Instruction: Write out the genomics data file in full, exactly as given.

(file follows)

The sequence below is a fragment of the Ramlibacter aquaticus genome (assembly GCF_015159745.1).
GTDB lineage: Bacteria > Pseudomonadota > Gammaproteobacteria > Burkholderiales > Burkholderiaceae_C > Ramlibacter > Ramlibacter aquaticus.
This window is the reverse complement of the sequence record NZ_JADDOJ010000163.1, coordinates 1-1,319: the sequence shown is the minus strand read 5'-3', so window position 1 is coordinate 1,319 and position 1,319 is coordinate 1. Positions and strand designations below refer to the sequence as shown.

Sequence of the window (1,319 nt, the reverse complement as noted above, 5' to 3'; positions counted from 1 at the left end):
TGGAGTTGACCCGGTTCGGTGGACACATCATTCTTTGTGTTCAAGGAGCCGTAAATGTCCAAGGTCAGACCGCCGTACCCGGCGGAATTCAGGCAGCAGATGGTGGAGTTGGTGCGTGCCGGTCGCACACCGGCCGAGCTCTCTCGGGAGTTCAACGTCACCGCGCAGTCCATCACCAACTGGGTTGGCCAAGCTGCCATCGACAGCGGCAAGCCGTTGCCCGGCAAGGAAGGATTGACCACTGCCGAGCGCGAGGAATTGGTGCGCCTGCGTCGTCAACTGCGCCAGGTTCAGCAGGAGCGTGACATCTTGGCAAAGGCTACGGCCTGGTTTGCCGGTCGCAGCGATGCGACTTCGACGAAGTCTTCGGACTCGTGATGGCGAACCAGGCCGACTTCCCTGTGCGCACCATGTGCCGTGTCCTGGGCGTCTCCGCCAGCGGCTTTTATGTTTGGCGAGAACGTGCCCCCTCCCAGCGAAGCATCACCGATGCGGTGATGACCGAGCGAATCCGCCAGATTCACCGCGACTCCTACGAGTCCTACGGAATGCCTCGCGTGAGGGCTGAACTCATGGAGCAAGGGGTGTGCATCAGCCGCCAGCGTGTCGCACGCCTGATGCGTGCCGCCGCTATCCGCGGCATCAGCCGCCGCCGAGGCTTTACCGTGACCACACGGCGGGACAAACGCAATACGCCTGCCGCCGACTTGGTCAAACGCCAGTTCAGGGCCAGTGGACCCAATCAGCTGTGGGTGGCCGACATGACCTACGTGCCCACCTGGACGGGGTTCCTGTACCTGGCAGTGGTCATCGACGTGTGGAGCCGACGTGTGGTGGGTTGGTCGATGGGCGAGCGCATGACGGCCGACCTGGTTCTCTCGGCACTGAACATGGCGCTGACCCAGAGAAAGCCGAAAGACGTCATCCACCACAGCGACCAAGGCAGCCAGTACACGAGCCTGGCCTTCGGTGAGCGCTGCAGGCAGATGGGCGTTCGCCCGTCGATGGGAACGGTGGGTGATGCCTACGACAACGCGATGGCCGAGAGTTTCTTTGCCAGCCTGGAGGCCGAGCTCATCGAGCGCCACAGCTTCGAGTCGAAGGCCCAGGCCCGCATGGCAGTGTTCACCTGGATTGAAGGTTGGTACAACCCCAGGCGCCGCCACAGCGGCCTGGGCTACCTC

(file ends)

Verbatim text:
The sequence below is a fragment of the Ramlibacter aquaticus genome (assembly GCF_015159745.1).
GTDB lineage: Bacteria > Pseudomonadota > Gammaproteobacteria > Burkholderiales > Burkholderiaceae_C > Ramlibacter > Ramlibacter aquaticus.
This window is the reverse complement of the sequence record NZ_JADDOJ010000163.1, coordinates 1-1,319: the sequence shown is the minus strand read 5'-3', so window position 1 is coordinate 1,319 and position 1,319 is coordinate 1. Positions and strand designations below refer to the sequence as shown.

Sequence of the window (1,319 nt, the reverse complement as noted above, 5' to 3'; positions counted from 1 at the left end):
TGGAGTTGACCCGGTTCGGTGGACACATCATTCTTTGTGTTCAAGGAGCCGTAAATGTCCAAGGTCAGACCGCCGTACCCGGCGGAATTCAGGCAGCAGATGGTGGAGTTGGTGCGTGCCGGTCGCACACCGGCCGAGCTCTCTCGGGAGTTCAACGTCACCGCGCAGTCCATCACCAACTGGGTTGGCCAAGCTGCCATCGACAGCGGCAAGCCGTTGCCCGGCAAGGAAGGATTGACCACTGCCGAGCGCGAGGAATTGGTGCGCCTGCGTCGTCAACTGCGCCAGGTTCAGCAGGAGCGTGACATCTTGGCAAAGGCTACGGCCTGGTTTGCCGGTCGCAGCGATGCGACTTCGACGAAGTCTTCGGACTCGTGATGGCGAACCAGGCCGACTTCCCTGTGCGCACCATGTGCCGTGTCCTGGGCGTCTCCGCCAGCGGCTTTTATGTTTGGCGAGAACGTGCCCCCTCCCAGCGAAGCATCACCGATGCGGTGATGACCGAGCGAATCCGCCAGATTCACCGCGACTCCTACGAGTCCTACGGAATGCCTCGCGTGAGGGCTGAACTCATGGAGCAAGGGGTGTGCATCAGCCGCCAGCGTGTCGCACGCCTGATGCGTGCCGCCGCTATCCGCGGCATCAGCCGCCGCCGAGGCTTTACCGTGACCACACGGCGGGACAAACGCAATACGCCTGCCGCCGACTTGGTCAAACGCCAGTTCAGGGCCAGTGGACCCAATCAGCTGTGGGTGGCCGACATGACCTACGTGCCCACCTGGACGGGGTTCCTGTACCTGGCAGTGGTCATCGACGTGTGGAGCCGACGTGTGGTGGGTTGGTCGATGGGCGAGCGCATGACGGCCGACCTGGTTCTCTCGGCACTGAACATGGCGCTGACCCAGAGAAAGCCGAAAGACGTCATCCACCACAGCGACCAAGGCAGCCAGTACACGAGCCTGGCCTTCGGTGAGCGCTGCAGGCAGATGGGCGTTCGCCCGTCGATGGGAACGGTGGGTGATGCCTACGACAACGCGATGGCCGAGAGTTTCTTTGCCAGCCTGGAGGCCGAGCTCATCGAGCGCCACAGCTTCGAGTCGAAGGCCCAGGCCCGCATGGCAGTGTTCACCTGGATTGAAGGTTGGTACAACCCCAGGCGCCGCCACAGCGGCCTGGGCTACCTC